“There is always a point in the party where I wouldn’t say I have people in the palm of my hands, but when there is a point in the evening… if you have ever been to any great party, you know when the room becomes one.”
The founder of Chicago house said that. The club environment has always been a place of unity and togetherness; a place where people of any gender, sexuality or race can unite within a safe haven populated by infectious movement and good vibes.
The history of the soundtrack to many a night is firmly rooted within the LGBT community. House, disco and garage were all founded amongst gay or transgender people, but more often than not the queer roots of the music we love are forgotten.
Newcomers to the dance music scene are predominantly white and straight. Now, there’s nothing wrong with that, we’re talking about togetherness after all. What is important is that the origins of the music we adore are remembered.
It’s Pride tomorrow, and we at Soundspace thought this would be a great opportunity to pay tribute to the roots of the soundscapes that dictate our lives. We’ve taken a look at the rise and fall of Disco, Detroit’s Chicago influence and 70’s ballroom culture; a concept that provided an escape to an alternative, extravagant dimension from within a harsh concrete jungle.
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The Rise and Fall of Disco
In the 1970’s those belonging to diverse communities came together to create an area of vibrance and safety in a world dominated by ignorance and oppressiveness. The sound radiating from this was a glorious concoction of soul, funk and Latin; a concoction that when consumed resulted in a fever. Disco was born.
Most histories begin with the story of David Mancuso and his loft. The loft was to be the setting for many parties held in Manhattan that consisted of complete diversity and unification.
Word began to spread and clubs began to take notice of the fever sweeping through Lower Manhattan. Late in the 70’s the popularity of disco rocketed. Disco fever infected the mainstream clubs and before long it was getting some serious radio play, leading to middle class white communities being exposed to this new sound for the first time, a time when Donna Summer and Larry Levan’s Paradise Garage where at their peak.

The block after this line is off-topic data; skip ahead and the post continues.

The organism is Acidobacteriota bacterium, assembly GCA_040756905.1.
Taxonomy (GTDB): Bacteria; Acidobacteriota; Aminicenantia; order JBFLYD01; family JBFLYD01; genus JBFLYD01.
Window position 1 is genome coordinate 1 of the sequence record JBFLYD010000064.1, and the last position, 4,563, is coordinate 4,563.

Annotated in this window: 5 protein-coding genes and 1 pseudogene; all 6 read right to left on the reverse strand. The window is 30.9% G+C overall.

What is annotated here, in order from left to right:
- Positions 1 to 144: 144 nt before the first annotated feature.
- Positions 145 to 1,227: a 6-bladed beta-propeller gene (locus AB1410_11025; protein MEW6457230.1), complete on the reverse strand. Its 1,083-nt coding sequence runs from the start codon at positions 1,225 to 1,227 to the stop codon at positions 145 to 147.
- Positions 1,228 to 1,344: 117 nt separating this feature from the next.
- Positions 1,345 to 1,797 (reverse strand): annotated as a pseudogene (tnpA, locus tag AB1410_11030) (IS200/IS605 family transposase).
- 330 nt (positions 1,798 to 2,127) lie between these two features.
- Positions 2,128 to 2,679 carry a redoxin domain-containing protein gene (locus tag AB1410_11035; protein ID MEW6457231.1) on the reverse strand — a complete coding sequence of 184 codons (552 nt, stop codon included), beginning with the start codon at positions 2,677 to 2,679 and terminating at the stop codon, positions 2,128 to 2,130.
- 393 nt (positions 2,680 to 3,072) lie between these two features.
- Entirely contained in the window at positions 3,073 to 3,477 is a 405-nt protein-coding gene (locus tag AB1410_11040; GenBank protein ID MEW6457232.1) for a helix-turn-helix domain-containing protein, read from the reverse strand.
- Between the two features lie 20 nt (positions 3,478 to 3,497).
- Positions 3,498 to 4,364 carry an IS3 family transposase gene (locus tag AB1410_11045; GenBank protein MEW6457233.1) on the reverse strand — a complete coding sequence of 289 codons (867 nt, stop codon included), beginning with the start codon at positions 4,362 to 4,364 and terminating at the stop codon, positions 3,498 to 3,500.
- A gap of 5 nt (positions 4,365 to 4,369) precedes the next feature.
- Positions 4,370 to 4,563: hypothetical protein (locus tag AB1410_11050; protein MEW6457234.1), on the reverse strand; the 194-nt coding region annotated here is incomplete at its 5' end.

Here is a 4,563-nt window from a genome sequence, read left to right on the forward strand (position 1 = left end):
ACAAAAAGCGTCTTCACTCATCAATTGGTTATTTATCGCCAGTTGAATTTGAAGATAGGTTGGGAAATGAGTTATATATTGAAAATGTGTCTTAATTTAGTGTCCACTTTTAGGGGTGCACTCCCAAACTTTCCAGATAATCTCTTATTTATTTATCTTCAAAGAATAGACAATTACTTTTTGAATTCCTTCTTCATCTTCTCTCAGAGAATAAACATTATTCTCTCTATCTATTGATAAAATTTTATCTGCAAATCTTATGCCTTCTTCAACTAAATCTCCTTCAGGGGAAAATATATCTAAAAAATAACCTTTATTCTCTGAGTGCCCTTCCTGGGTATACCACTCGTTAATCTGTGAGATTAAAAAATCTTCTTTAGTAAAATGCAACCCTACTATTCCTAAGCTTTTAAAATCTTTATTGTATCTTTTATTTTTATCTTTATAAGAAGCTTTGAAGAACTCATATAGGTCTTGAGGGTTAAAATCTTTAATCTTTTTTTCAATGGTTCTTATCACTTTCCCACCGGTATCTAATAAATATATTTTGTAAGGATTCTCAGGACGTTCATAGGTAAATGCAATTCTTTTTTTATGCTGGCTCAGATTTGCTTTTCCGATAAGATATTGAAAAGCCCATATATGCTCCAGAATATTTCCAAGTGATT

Disco was everywhere. It’s not a bad thing that it became accessible to everyone. No one likes the guy who hates everything as soon as it becomes ‘cool’, but in crossing over the mainstream river the original connection with queer, black and Latin communities was washed away.
All good things must come to an end, and so disco ventured into a graveyard polluted by the fads and scenes of yesterday. All of a sudden the queer, black and Latin roots of the concept were remembered, but this time they were used for hate.
Records were smashed. “Disco Sucks” became visible on windows and car bumper stickers. Disco had seemed to die a death. It would be harsh to pin the entire homicidal blame on the mainstream, but a lack of respect and remembrance for the genres origins are the reasons for its untimely demise. Little did they know how fiercely popular the genre would again become.
Disco was a place where those who felt they couldn’t express themselves or their sexuality could finally do so. It’s almost a fuck you to society that this expression was ongoing within the boundaries of normal society. A positive space within a negative environment.